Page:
Luckily I was a unusual child. I was born and raised into the Jehovah's Witness religion but I did not think like them.
I remember studying Watchtower publications as soon as I was able to read, and I couldn't understand why the Jehovah's Witnesses were complaining of persecution. To me it made perfect sense that no one liked what they had to say.
JW's claimed they were being persecuted. In fact they were thrown in jail a few times in the early days.
They believe they have 'the truth' and are being persecuted because of it. I did not see any facts to back up what they said.
First of all, I didn't see that they had 'the truth'. To me it was all religious propaganda. They had no solid evidence to back up their claims of religious superiority.
And secondly in my opinion, the Watchtower writers were the aggressors. They were the persecutors and deserved whatever punishment they received by people who were merely defending themselves against unprovoked verbal attacks.
Occasionally I surf the internet about the JW's today and to my disappointment I continue to see their unnecessary, unloving, and defamatory messages against Jehovah's Witnesses who leave the organization and all other Christian religions. 
Yet when anyone says anything negative about their religion they take offense and feel unjustly criticized as if they did nothing wrong.
Within the Watchtower religion it is believed that apostates are spreading lies. JW's believe they are victims and disliked because they are exposing 'the truth'.
An old saying when I was little was this. 'People who live in glass houses should not throw stones.' It seems to be appropriate advice for everyone who feels persecuted.
Read Watchtower literature today. Are they being persecuted? Or are people simply defending themselves? 
Then ask yourself this. Are their insulting comments about Jehovah's Witnesses who leave the organization Bible based facts, - or religious propaganda and Mind Control?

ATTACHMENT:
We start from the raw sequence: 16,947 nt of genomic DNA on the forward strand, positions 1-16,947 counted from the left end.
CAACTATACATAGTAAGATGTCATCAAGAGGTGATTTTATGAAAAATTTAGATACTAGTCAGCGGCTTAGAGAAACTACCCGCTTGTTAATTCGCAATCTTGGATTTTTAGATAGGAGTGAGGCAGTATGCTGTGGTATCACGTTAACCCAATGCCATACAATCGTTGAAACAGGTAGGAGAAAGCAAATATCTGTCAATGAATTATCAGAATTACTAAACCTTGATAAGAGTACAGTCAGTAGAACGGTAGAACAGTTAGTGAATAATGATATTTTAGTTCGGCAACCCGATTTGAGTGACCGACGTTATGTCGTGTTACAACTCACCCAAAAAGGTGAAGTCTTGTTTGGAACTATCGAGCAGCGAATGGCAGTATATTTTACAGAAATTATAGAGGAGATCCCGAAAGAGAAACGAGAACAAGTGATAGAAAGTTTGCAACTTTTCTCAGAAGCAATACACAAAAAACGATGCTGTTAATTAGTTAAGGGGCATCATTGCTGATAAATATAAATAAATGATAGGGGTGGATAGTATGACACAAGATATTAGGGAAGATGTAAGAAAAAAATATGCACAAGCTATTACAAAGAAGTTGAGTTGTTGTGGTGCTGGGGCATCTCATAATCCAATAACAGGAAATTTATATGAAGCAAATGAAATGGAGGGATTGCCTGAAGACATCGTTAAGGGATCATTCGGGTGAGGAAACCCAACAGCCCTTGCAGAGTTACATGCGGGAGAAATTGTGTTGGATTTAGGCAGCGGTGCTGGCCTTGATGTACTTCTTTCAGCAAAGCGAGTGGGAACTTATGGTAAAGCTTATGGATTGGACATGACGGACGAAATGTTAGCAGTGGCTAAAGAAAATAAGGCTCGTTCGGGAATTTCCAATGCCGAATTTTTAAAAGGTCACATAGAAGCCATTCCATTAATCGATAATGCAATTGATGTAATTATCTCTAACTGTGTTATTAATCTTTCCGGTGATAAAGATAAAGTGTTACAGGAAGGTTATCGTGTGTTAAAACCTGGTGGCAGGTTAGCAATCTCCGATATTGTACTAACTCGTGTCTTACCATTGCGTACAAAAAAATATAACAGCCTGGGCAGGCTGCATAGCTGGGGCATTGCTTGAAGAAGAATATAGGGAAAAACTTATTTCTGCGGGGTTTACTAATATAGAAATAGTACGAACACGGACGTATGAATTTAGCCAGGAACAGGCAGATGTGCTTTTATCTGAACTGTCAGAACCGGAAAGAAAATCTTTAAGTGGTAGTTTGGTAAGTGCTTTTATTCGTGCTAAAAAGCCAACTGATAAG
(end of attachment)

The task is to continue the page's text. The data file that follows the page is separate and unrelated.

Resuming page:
Here are some of the things I remember hearing at Kingdom Halls when I was very young.
When I questioned my parents and other Jehovah's Witnesses about these things, I was told that all religions do the same thing. How they knew this I don't know. Jehovah's Witnesses don't read publications written by other religions.
All I knew was this. Virtually all Christians treated me with kindness, even though the literature I brought to their homes was filled with unkind, questionable statements about their sacred places of worship, their faith, and religious beliefs.
When I was a Jehovah's Witness I always felt compassion for the Christians, Buddhists, Moslems, Hindus, ... and all the kind hearted people who were judged harshly by Watchtower writers for no good reason. Luke 6:35-37.
I questioned the belief that 'worldly' people would be destroyed at armageddon and we'd be the only ones to be saved. We were not perfect and without fault. In my opinion, our literature did not always reflect God's love.
The persecution and religious intolerance needed to end. I could not influence the Watchtower. All I could do is take my stand for what is right.
I was ashamed for my involvement with the Jehovah's Witnesses. I was sorry. I left the religion of my childhood. I left my friends. I left my family. I made my decision to follow the compassionate God Jesus. All authority has been given unto him according to Matthew 28:18,19.
When I left the Jehovah's Witnesses I thought that Jehovah and Jesus were working together, but today I have serious doubts. Strong evidence indicates that the father of Jesus is not Jehovah. See Jehovah vs Jesus? Also check out this information about the Devil. Is he real? Who is he?
1. 'Another example of valueless words is found among the religious leaders of Christendom. These claim to speak in God’s name, but most of their utterances are not based on the Scriptures, and what they say is basically worthless. Apostates too speak valueless words, claiming to have greater wisdom than the appointed “faithful and discreet slave.” (Matt. 24:45-47) However, apostates speak their own wisdom, and their words are valueless, a stumbling block to any who might listen. (Luke 17:1, 2) How can we avoid being misled by them?' Watchtower April 15, 2008, "Repudiate "Valueless Things."'